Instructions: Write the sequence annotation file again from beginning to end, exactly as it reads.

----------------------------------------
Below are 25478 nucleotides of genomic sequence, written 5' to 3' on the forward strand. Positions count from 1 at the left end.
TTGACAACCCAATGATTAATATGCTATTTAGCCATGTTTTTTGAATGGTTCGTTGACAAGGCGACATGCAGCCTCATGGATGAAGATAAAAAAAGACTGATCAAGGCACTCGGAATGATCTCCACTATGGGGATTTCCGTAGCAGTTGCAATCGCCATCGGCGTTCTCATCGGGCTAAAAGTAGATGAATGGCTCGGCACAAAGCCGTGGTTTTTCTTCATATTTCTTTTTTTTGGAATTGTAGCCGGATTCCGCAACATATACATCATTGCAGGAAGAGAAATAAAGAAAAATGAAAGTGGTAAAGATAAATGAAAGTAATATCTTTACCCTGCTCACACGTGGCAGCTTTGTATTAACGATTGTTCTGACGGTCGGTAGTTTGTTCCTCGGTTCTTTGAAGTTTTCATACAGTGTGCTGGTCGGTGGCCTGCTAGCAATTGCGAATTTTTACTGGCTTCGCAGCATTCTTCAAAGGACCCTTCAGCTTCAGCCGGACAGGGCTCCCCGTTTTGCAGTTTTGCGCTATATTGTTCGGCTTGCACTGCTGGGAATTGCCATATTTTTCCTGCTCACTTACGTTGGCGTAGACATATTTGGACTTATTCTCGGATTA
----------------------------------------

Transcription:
Below are 25478 nucleotides of genomic sequence, written 5' to 3' on the forward strand. Positions count from 1 at the left end.
TTGACAACCCAATGATTAATATGCTATTTAGCCATGTTTTTTGAATGGTTCGTTGACAAGGCGACATGCAGCCTCATGGATGAAGATAAAAAAAGACTGATCAAGGCACTCGGAATGATCTCCACTATGGGGATTTCCGTAGCAGTTGCAATCGCCATCGGCGTTCTCATCGGGCTAAAAGTAGATGAATGGCTCGGCACAAAGCCGTGGTTTTTCTTCATATTTCTTTTTTTTGGAATTGTAGCCGGATTCCGCAACATATACATCATTGCAGGAAGAGAAATAAAGAAAAATGAAAGTGGTAAAGATAAATGAAAGTAATATCTTTACCCTGCTCACACGTGGCAGCTTTGTATTAACGATTGTTCTGACGGTCGGTAGTTTGTTCCTCGGTTCTTTGAAGTTTTCATACAGTGTGCTGGTCGGTGGCCTGCTAGCAATTGCGAATTTTTACTGGCTTCGCAGCATTCTTCAAAGGACCCTTCAGCTTCAGCCGGACAGGGCTCCCCGTTTTGCAGTTTTGCGCTATATTGTTCGGCTTGCACTGCTGGGAATTGCCATATTTTTCCTGCTCACTTACGTTGGCGTAGACATATTTGGACTTATTCTCGGATTA